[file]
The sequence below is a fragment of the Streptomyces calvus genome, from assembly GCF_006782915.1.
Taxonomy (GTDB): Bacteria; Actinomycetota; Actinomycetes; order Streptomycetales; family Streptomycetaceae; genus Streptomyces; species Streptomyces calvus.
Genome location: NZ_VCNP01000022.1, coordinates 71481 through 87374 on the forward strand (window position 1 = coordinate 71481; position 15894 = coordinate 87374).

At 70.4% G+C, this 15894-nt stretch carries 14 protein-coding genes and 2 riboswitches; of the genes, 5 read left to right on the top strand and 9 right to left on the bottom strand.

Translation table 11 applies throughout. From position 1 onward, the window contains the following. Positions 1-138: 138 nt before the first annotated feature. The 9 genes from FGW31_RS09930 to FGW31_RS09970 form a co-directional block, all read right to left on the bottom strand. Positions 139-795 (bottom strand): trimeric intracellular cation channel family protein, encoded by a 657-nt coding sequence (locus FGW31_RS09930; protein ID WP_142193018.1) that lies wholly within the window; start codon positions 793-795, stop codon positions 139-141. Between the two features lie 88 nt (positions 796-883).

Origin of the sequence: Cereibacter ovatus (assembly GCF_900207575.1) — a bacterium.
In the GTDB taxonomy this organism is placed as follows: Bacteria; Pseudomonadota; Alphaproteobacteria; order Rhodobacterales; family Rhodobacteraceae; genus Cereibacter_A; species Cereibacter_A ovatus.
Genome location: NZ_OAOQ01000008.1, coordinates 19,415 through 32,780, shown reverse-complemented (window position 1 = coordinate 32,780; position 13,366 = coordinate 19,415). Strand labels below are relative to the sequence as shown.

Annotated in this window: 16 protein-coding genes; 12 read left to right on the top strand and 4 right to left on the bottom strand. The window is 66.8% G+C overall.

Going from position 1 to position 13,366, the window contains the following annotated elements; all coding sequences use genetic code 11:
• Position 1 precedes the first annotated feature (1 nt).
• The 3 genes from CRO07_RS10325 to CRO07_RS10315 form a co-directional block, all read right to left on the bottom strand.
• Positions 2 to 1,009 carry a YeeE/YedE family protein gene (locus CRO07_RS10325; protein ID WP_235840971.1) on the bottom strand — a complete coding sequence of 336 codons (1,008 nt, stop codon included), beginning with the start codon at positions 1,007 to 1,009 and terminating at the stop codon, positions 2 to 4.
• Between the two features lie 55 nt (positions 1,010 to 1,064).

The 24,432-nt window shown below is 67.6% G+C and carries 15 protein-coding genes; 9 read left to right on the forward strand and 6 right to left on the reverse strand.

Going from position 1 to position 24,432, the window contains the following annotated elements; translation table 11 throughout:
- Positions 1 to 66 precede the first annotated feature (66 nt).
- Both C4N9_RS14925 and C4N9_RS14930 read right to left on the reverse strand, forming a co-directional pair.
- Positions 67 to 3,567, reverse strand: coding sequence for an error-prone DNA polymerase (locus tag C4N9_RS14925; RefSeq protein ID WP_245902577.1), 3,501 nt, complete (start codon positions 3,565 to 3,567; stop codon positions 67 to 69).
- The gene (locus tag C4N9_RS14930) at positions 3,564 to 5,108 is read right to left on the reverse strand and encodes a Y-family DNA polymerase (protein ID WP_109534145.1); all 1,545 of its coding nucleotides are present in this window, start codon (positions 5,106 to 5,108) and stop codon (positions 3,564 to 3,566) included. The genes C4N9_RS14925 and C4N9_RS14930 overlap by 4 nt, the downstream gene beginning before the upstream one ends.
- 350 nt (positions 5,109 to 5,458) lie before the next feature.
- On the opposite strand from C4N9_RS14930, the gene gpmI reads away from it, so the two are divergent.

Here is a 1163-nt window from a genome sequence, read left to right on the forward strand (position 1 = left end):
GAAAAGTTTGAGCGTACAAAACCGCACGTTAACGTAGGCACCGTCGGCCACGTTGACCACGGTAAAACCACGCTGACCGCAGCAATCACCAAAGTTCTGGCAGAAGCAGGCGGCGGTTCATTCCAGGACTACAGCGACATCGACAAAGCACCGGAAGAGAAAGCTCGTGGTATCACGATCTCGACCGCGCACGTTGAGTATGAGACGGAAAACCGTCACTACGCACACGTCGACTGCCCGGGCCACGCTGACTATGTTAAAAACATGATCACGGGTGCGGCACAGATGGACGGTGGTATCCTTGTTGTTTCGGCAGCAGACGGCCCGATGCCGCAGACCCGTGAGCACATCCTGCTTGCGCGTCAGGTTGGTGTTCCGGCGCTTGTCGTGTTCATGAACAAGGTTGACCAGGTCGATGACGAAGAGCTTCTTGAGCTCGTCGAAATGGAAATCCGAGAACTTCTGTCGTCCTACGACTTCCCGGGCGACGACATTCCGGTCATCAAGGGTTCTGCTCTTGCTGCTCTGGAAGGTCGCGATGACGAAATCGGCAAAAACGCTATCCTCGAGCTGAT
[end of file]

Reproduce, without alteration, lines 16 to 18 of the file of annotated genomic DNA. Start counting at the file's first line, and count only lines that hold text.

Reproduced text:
Going from position 1 to position 24,432, the window contains the following annotated elements; translation table 11 throughout:
- Positions 1 to 66 precede the first annotated feature (66 nt).
- Both C4N9_RS14925 and C4N9_RS14930 read right to left on the reverse strand, forming a co-directional pair.